In a healthy middle aged population with normal BMD, an increase in plant food consumption, either alone or in combination with a diet containing meat, is associated with improved bone mineralisation markers.

In a healthy middle aged population with normal BMD, an increase in plant food consumption, either alone or in combination with a diet containing meat, is associated with improved bone mineralisation markers.

PMID: 

J Nutr Health Aging. 2020 ;24(4):388-397. PMID: 32242206

Abstract Title: 

Increased Consumption of Plant Foods Is Associated with Increased Bone Mineral Density.

Abstract:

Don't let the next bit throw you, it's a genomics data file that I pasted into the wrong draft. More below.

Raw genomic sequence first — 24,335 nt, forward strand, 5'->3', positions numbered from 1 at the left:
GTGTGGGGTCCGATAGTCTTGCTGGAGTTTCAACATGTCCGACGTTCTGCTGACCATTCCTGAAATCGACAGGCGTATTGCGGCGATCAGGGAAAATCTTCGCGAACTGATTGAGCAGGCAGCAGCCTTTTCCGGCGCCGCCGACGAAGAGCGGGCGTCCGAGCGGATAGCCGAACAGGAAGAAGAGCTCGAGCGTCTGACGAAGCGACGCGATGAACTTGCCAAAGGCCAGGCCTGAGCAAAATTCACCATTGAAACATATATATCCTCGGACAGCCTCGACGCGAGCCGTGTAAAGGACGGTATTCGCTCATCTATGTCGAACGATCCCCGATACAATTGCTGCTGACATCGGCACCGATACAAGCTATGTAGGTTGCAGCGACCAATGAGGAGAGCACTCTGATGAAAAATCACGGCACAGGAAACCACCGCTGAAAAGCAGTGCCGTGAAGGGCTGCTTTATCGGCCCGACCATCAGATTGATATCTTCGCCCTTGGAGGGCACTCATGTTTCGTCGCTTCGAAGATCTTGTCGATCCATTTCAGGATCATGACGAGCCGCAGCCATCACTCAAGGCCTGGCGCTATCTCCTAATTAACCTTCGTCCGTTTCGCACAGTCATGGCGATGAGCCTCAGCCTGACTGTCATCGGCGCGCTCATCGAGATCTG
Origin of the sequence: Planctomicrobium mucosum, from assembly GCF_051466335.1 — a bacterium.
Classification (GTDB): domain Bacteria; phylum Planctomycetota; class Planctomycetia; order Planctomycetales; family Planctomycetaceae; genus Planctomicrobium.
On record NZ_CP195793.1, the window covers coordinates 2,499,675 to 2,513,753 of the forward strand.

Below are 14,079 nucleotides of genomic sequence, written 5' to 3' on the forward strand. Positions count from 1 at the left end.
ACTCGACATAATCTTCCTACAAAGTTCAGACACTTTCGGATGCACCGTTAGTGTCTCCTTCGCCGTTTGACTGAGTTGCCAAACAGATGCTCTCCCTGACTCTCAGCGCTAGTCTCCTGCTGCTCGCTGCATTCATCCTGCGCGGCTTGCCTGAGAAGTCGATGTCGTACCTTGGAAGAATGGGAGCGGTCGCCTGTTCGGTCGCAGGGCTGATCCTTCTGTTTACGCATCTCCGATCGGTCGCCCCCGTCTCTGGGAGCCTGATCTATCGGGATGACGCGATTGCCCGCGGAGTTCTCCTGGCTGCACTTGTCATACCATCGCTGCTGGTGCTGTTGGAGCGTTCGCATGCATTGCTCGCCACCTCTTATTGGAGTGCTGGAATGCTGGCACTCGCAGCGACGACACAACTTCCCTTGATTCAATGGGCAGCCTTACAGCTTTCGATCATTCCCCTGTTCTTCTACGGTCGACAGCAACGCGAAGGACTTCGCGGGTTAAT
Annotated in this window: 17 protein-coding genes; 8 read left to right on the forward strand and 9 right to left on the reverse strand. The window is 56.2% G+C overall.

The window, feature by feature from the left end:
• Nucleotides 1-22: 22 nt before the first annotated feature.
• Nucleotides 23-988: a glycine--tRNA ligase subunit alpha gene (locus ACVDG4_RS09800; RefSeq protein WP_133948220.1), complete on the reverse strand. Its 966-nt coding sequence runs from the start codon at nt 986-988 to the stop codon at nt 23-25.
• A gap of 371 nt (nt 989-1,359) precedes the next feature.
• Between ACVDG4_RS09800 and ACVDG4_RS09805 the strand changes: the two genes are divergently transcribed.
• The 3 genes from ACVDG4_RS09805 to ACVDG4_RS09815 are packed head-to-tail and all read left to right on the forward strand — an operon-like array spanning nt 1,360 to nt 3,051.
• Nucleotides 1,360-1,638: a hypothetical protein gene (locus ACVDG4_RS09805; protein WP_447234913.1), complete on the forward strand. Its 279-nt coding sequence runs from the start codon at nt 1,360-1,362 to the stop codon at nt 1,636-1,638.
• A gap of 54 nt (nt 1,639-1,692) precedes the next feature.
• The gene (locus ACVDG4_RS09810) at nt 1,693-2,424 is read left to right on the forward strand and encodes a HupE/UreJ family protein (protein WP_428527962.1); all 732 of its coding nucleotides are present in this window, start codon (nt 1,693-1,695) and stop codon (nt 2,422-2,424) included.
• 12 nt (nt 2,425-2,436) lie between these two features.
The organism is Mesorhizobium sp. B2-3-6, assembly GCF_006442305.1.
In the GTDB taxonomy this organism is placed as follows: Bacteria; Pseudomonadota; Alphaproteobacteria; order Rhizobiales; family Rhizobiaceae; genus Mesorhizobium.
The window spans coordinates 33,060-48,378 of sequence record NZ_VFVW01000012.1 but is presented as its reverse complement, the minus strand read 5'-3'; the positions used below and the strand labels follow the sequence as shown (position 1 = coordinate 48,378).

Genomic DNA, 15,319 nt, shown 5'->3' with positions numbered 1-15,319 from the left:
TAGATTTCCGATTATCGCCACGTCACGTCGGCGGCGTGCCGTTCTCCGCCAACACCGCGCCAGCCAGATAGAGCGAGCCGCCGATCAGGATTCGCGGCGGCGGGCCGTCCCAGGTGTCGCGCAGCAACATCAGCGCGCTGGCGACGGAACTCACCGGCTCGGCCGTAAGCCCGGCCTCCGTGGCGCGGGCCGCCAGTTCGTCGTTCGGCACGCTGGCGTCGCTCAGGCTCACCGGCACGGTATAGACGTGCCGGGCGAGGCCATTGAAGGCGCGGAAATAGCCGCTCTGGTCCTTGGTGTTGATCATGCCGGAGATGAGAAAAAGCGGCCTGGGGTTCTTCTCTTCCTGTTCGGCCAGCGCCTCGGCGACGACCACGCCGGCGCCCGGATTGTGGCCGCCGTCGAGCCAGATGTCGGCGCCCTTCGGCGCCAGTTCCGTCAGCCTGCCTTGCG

OBJECTIVES: To determine the relationship between plant food consumption and bone mineral density (BMD) in a healthy population when age, gender, BMI and physical activity are accounted for.DESIGN: Cross-sectional study.SETTING: Participants were recruited from the Sydney Adventist hospital and the University of New South Wales, Sydney, Australia.PARTICIPANTS: 33 males and 40 females (total n=73) participated in this study. The mean age was 56.1± 8.5 years. All participants were non-diabetic and in general good health.MEASUREMENTS: A principle component analysis (PCA) was performed on 12 month self-report food intake data, gathered using the Cancer Council Victoria Dietary Questionnaire for Epidemiological Studies Version 2. Dual-energy X-ray absorptiometry was used to measure total BMD. Fasting plasma total protein, calcium and 25-Hydroxy Vitamin D levels were analysed by the Sydney Adventist Hospital pathology laboratory. Anthropometric measures were obtained using a standardized protocol. Self-reported physical activity levels were assessed using the International Physical Activity Questionnaire.RESULTS: The PCA revealed three principle components. These were termed 'Meat Based', 'Junk Food' and 'Plant Based.' After controlling for age, gender, physical activity and BMI, the Plant Based component correlated positively with BMD (p=0.054, R2=0.439) and T-score (p=0.053, R2=0.221). Using a similar model no association between the Meat Based component and BMD or T-score was found. However, when the Plant Based component was included the Meat Based component correlated positively with BMD (p=0.046, R2=0.474) and T-score (p=0.046, R2=0.279). There was no significant association between the Junk Food component and BMD or T-score. People in the third Plant (927± 339 vs 751 ± 255 g/day, p=0.025) and Meat Based (921 ± 270 vs 676 ± 241 g/day, p=0.002) tertile had higher calcium intakes than those in the first. People in the second Plant Based tertile had higher plasma Vitamin D levels than those in the first (63.5 ± 16.8 vs. 52.3 ± 22.1 nmol/L, p=0.053) while those in the third Junk Food tertile had lower levels than those in the first (52.4 ± 18.5 vs. 65.4 ± 19.8 nmol/L, p=0.027). No association between Plant Based tertiles and protein intake was observed, however those in the third Meat Based (99.7 ± 25.1 vs. 50.9 ± 13.8 g/day, p=0.000) andJunk Food (87.4 ± 30.7 vs. 56.6 ± 22.2 g/day, p=0.000) tertile had higher protein intake compared to those in the first tertile.CONCLUSION: In a healthy middle aged population with normal BMD, an increase in plant food consumption, either alone or in combination with a diet containing meat, is associated with improved bone mineralisation markers. This positive relationship is most likely due to the extensive range of micronutrients and phytochemicals packaged within plants.

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